Disgraced Violin Professor Sentenced for Sex Crimes

April 14, 2022, 2:02 PM · Former University of Michigan violin professor Stephen Shipps, 69, was sentenced Thursday to five years in prison for transporting a minor girl across state lines with the intent to engage in sexual conduct.

Stephen Shipps

In November 2021 Shipps pleaded guilty in federal court to one count of transporting a minor girl across state lines with the intent to engage in sexual conduct, admitting that he in 2002, he drove the then 16-year-old girl from Michigan to New York and engaged in sexual activity with her. Shipps entered the guilty plea as part of a deal with prosecutors that resulted in the dismissal of a similar charge involving the same girl, thus reducing the potential penalties, which could have brought up to 15 years in prison.

On Thursday, Shipps’ attorney John Shea requested that Shipps be spared prison time, filing a memo that cited alcohol addiction recovery and caretaking several family members, according to The News&Observer. They also presented 27 letters from his supporters. Prosecutors asked that Shipps receive a 68-month prison sentence, citing accounts of similar abuse from five of his former students.

In addition to the prison time, Shipps will pay $120,000 in restitution and spend three years on supervised release.

Shipps taught at the University of Michigan's School of Music, Theatre & Dance from 1989 until he retired in February 2019, following a December 2018 article in The Michigan Daily that described allegations of sexual harassment and sexual misconduct against Shipps that spanned a 40-year time period.

At the time of his retirement, Shipps was Chair of the Department of Strings. He was also director of the String Preparatory Academy, a pre-college music program for middle school and high school students. Before coming to Michigan he taught at the University of North Carolina School of the Arts, from 1980 to 1989.

* * *

UPDATE: I will add reactions from members of the violin community following Shipps' sentencing.

From Lara St. John, who traveled to Detroit for the sentencing: "I know the scale of the damage he wrought, from ruined careers to mental health issues and even suicides. He altered many lives in a tragic way, so I find the prison sentence far too short. I am glad there is jail time, but he should be locked up for good."

Shipps enters courthouse
Stephen Shipps enters the courthouse Thursday, with witness Stephanie Silverman on the right. Photo by Lara St John.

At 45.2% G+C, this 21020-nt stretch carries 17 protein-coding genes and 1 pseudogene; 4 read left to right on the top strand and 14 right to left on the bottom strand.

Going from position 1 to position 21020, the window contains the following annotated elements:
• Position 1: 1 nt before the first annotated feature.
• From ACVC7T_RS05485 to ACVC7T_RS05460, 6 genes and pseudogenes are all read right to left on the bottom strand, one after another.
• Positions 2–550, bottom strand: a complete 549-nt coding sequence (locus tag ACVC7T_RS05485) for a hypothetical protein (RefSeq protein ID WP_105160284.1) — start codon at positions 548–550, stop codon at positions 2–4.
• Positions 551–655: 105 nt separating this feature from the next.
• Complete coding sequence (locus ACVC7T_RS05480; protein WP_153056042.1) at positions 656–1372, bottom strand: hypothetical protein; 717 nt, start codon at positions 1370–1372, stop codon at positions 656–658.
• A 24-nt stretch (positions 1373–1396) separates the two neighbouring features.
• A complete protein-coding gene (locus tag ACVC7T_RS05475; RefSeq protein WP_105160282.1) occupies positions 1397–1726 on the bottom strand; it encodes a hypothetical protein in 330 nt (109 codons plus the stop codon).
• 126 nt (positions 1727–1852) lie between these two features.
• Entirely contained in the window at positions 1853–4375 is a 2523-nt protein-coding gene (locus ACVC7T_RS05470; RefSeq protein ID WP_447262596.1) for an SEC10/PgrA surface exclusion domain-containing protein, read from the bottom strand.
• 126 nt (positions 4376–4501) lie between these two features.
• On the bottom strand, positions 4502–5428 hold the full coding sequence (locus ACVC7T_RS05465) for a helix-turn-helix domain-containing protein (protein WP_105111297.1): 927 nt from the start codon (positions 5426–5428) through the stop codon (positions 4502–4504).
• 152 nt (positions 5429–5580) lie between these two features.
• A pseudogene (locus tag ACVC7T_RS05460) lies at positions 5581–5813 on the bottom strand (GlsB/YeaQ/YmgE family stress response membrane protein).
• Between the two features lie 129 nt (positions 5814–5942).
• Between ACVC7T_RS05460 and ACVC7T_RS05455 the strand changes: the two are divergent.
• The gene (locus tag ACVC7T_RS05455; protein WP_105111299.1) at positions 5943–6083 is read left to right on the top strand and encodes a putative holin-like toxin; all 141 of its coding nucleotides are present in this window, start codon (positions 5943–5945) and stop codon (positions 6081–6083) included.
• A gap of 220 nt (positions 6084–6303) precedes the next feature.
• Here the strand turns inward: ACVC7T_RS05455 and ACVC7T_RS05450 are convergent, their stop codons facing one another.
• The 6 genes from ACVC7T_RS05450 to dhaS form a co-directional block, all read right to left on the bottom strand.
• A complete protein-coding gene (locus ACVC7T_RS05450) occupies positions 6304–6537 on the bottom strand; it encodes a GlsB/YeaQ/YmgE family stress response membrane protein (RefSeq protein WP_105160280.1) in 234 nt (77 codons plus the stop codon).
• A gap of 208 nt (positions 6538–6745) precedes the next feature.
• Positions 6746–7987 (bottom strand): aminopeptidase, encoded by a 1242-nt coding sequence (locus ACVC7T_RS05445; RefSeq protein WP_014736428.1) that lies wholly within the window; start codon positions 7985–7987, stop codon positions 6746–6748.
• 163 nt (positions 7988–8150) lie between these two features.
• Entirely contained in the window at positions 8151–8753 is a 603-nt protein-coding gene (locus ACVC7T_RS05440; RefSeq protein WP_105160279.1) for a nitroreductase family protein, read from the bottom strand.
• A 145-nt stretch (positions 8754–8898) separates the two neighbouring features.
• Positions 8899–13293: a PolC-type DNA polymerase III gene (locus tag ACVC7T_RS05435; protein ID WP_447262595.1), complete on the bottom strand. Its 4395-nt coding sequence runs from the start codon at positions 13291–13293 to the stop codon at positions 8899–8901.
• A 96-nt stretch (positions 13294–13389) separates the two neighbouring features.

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Replies

April 14, 2022 at 10:11 PM · Tragic. What a monster. I don’t think the punishment is severe enough.

April 15, 2022 at 12:24 AM · The revelation that he was in his 20s when he was already about this business of raping students means that he made a whole career of it.

Also, I'd rather not look as his picture.

April 15, 2022 at 01:45 AM · I’m appalled that 27 people wrote letters in support of this monster.

He should have received a life sentence, since that’s what his victims got.

April 15, 2022 at 02:21 AM ·

Uff-da

April 15, 2022 at 06:40 AM · Here we go again!!! What the hell is it with these people who think they have the right to get away with this abhorrent behavior?

Like ALL of the others who have committed these crimes around the world, the sentences are never enough.

These people should never ever be allowed to be given positions of power, authority, influence over pupils..... Thank God my teacher Herbert Whone was a decent human being who could be trusted and respected in every way possible.

Unfortunately, predators come in all walks of life, though the classical music world seems to have more than others, what gets me is that a lot of the so called elite music schools and establishments employ these people and give them a platform from which to preach and then go on to abuse their positions of trust and authority.

What a shame it is that many aspiring young and vulnerable musicians have to collide with these monsters, they should be jailed for whole life, no excuses ever!!!!

April 15, 2022 at 03:05 PM · 5 years sentence for a lifetime of atrocity. 21 letter writers supporting him publicly.

And then we wonder why victims don’t come forward.

April 16, 2022 at 05:47 PM · Forty years ago known monsters were simply 'moved on' - not just in the catholic church but also in teaching.

Professions where you get one-on-one contact attract these monsters. They also give people where it is all too easy to develop into a monster should they have that tendency - and this includes some who wouldn't specifically seek out such an environment .

To my mind, prevention is far more important than punishment. And this is a major problem - especially as counselling services are equally vulnerable.

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